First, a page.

Get the free
prayloyolamed Prayer App
Apple   

December 20, 2016

Is 7: 10-14

Again the Lord spoke to Ahaz, saying, Ask a sign of the Lord your God; let it be deep as Sheol or high as heaven. But Ahaz said, I will not ask, and I will not put the Lord to the test. Then Isaiah said: “Hear then, O house of David! Is it too little for you to weary mortals, that you weary my God also? Therefore the Lord himself will give you a sign. Look, the young woman is with child and shall bear a son, and shall name him Immanuel.

New Revised Standard Version, copyright 1989, by the National Council of the Churches of Christ in the United States of America. Used by permission. All rights reserved. USCCB approved.

May I Be Open

It’s so easy, amidst busyness and good, holy pursuits to focus so intensely on the task at hand that I forget to listen for the voice of the living God, usually in those who are right in front of me.

King Ahaz is in a similar situation. The living God invites Ahaz to ask for a “sign,” but Ahaz dismisses God with a quote from scripture: “I don’t want to test God.” The scripture is good, but in this case an old understanding is getting in the way of Ahaz’s openness to a God who wants to reveal something new.

God’s response to this resistance is not denial, but a promise: to be present to us in a way that nobody could have imagined.

In these final days of Advent, may I ask for the grace to be open to God’s desire to be with me in new and unexpected ways.

— Ryen Dwyer, S.J., a Chicago-Detroit province Jesuit scholastic, is currently studying philosophy at Loyola University Chicago.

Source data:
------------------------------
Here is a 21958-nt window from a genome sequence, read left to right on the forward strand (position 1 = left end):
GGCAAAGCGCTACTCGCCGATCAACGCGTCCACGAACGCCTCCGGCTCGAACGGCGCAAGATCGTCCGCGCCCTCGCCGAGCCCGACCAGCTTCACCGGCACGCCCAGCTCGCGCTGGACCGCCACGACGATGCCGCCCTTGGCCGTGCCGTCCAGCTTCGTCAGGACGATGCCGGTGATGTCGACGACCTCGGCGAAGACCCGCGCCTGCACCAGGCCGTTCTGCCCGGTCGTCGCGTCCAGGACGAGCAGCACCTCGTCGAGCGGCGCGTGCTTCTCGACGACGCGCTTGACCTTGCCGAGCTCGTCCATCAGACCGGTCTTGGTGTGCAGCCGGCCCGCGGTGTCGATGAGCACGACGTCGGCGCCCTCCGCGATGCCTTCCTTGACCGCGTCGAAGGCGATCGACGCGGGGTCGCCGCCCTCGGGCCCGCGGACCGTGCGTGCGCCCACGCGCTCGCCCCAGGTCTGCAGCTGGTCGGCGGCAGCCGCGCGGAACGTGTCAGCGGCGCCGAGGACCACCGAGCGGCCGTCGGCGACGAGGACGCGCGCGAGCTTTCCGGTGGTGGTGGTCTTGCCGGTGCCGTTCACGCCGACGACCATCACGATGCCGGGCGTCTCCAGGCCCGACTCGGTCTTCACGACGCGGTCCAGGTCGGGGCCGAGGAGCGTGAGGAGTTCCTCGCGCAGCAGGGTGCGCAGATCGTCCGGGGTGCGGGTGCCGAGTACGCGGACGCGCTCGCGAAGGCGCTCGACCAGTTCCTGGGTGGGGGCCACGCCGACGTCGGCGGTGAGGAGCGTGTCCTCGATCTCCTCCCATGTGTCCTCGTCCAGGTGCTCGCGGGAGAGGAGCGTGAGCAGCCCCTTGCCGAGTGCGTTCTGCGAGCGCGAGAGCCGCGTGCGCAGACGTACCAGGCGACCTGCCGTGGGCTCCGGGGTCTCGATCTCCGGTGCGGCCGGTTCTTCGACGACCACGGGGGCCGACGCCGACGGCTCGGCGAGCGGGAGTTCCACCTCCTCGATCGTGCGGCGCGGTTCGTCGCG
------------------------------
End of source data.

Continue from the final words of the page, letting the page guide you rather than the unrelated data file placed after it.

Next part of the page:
Prayer

O Key of David,
opening the gates of God’s eternal Kingdom:
come and free the prisoners of darkness!

 

 


Please share the Good Word with your friends!

Welcome to prayloyolamed.org!

At Loyola Medicine, “we also treat the human spirit. ®” Inspired by the vision of St. Ignatius of Loyola, founder of the Jesuits and our namesake, we care for our patients as whole people - body, mind and spirit - and seek to be a healing presence in our communities. Whether you are a patient, family member, clinician, chaplain, or student, we invite you to pray these reflections and prayers with us.



    Connect
with us
   

loyolamedicine.org

Submit a Prayer Request

ARCHIVES

SunMonTueWedThuFriSat
    123
18192021222324
252627282930 
       
1234567
891011121314
15161718192021
2930     
       
    123
25262728   
       
  12345
6789101112
       
   1234
262728    
       
       
       
      1
       

December 20, 2016

Is 7: 10-14

Again the Lord spoke to Ahaz, saying, Ask a sign of the Lord your God; let it be deep as Sheol or high as heaven. But Ahaz said, I will not ask, and I will not put the Lord to the test. Then Isaiah said: “Hear then, O house of David! Is it too little for you to weary mortals, that you weary my God also? Therefore the Lord himself will give you a sign. Look, the young woman is with child and shall bear a son, and shall name him Immanuel.

New Revised Standard Version, copyright 1989, by the National Council of the Churches of Christ in the United States of America. Used by permission. All rights reserved. USCCB approved.

May I Be Open

It’s so easy, amidst busyness and good, holy pursuits to focus so intensely on the task at hand that I forget to listen for the voice of the living God, usually in those who are right in front of me.

King Ahaz is in a similar situation. The living God invites Ahaz to ask for a “sign,” but Ahaz dismisses God with a quote from scripture: “I don’t want to test God.” The scripture is good, but in this case an old understanding is getting in the way of Ahaz’s openness to a God who wants to reveal something new.

God’s response to this resistance is not denial, but a promise: to be present to us in a way that nobody could have imagined.

In these final days of Advent, may I ask for the grace to be open to God’s desire to be with me in new and unexpected ways.

— Ryen Dwyer, S.J., a Chicago-Detroit province Jesuit scholastic, is currently studying philosophy at Loyola University Chicago.

Prayer

O Key of David,
opening the gates of God’s eternal Kingdom:
come and free the prisoners of darkness!

 

 


Please share the Good Word with your friends!